Income for the purposes of calculating spousal support in the state of California is defined broadly. Any money received from any source can be included as income. California Family Code §4058 identifies several sources of income such as commissions, salaries, worker’s compensation, etc. In making an award for spousal support, the court reviews several factors to determine the amount of the award. The Uniform Interstate Family Support Act also referred to as the UIFSA is a law that gives one state continuous jurisdiction over matters of spousal support. If the state where the parties are divorced has adopted the UIFSA, only that state has the ability to enter orders that modify spousal support. This law applies even if both parties have moved to the same location in a different state. It prohibits a new state from having the jurisdiction to modify spousal support. California has adopted UIFSA in Family Code 5700.101 et. seq.
The main factor to determining this is the standard of living that the parties enjoyed during the marriage. The court will review the lifestyle of the parties during the marriage and set an award based upon that standard of living. The court will look to income of the parties to determine the ability of one party to pay spousal support. If the paying party claims a low income level, other evidence can be used to prove that the income is actually higher than stated. The court can look to loan applications for stated income, bank account deposits, or even expenses of the parties. If any of those establish a different income, the court can use that income instead of the income actually stated by the paying party.
The marital standard of living is not the only factor the court considers. However, the marital standard of living is more of a reference point by which the other factors for spousal support can be weighed. It does not require the court to set a minimum or maximum amount of support. The marital standard of living is more a general description about the station in life that in which the parties participated during the marriage.
The purpose of temporary spousal support is to insure that the parties maintain the status quo during the dependency of the divorce proceedings. It allows both parties to remain as close as possible to the standard of living which the parties enjoyed during the marriage. The benefit of spousal support is to allow the supported party to continue while he or she transitions from the status of a married person to a single individual.
Once an agreement is made in respect to spousal support, the parties must show a change in circumstances in order to modify spousal support. A voluntary increase in debt is not a basis to increase spousal support. However, unanticipated changes in employment may render a support order modifiable. If the party can prove a change of circumstances and that there is a need to justify a different support amount, the amount of spousal support will be modified. A judgment for spousal support can only be modified in California based upon the following factors: (1) whether or not the paying party has the means to pay spousal support, (2) the needs of each party based upon the marital standard of living, (3) the obligations and assets of the parties; and (4) the hardships that each party is facing.
When a spousal support order has been entered, the party who pays the support should keep adequate records of the payment of support. The records must include the fact that the payment was made, that the recipient received the payment, and that the amount of payment was correct. If there is a discrepancy at a later date as to how much spousal support has been paid, it is the payor’s duty to prove to the court that payments have been made. Adequate records include cancelled checks or any other document which proves that the payment was made. If the payor cannot prove that all payments were made, the payor will be required to pay any payments not proven in court. Support payments should never be paid by cash.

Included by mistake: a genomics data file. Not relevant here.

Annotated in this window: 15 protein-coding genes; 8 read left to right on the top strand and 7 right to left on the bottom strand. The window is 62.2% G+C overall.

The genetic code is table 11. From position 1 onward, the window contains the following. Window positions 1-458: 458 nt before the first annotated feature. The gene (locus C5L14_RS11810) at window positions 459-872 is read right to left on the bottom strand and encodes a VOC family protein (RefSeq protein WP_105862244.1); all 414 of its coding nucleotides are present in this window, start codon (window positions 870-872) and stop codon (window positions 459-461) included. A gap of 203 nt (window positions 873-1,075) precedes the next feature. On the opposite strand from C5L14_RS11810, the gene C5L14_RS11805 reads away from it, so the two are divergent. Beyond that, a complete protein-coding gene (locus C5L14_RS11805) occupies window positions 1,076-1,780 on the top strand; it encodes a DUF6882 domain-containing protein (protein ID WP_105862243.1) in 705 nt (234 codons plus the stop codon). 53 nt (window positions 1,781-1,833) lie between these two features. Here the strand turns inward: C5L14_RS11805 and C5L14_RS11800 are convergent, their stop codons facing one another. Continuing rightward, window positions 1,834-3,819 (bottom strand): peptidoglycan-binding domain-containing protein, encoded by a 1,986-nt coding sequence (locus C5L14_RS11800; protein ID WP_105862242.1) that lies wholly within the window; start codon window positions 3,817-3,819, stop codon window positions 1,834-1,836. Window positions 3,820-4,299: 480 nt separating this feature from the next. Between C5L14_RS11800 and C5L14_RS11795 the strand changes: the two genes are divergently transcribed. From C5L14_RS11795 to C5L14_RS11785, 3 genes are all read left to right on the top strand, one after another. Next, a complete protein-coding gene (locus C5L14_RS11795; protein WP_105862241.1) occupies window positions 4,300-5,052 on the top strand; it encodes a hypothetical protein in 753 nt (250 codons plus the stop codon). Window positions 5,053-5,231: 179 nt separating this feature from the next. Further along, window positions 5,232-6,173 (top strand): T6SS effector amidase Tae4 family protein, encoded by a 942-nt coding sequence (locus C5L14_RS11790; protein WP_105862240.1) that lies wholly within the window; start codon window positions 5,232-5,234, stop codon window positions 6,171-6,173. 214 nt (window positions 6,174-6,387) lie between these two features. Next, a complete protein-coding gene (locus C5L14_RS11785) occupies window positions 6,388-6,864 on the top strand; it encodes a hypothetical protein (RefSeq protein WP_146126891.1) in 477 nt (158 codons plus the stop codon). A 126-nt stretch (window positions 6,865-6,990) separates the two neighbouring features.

A court can reduce or even terminate spousal support after a judgment has been entered if the court finds that the supported party is cohabiting with a non-marital partner. California Family Code §4323 does not require that the supported spouse and his or her live-in partner consider themselves as married, all that is required is that they are cohabiting.
Termination of spousal support occurs upon the death of either party or the remarriage of the party receiving spousal support. California Family Code section 4323 (a)(1) states that there is a decreased need for spousal support if the supported party is cohabitating with a nonmarital partner. Based upon this statute the court can terminate or reduced spousal support when the party receiving spousal support cohabits with another individual. The code does not define cohabitation, but the court looks to the length of stay, whether or not the co-habitating partner is paying some of the household expenses, receiving mail there, and actually living in the household. The more it looks like a live-in situation, the more likely that spousal support will be reduced if not terminated.
If you need a divorce attorney in the Orange County area to represent you in spousal support award or any other dissolution matter such as child support, custody, spousal support and/or property division, contact Treviño Law, Inc. Conveniently located off of the 5 and 405 freeway at Lake Forest.
Although the posting of this information can be considered free legal advice for an Orange County divorce, it does not guarantee a result. There may be other circumstances that play a significant role in any dissolution which may alter the outcome of a divorce. A divorce lawyer will be knowledgeable about the significance of facts. Those factors should be reviewed and argued by a family law attorney in Orange County. Please note that this legal advice does not establish a family law attorney-client relationship.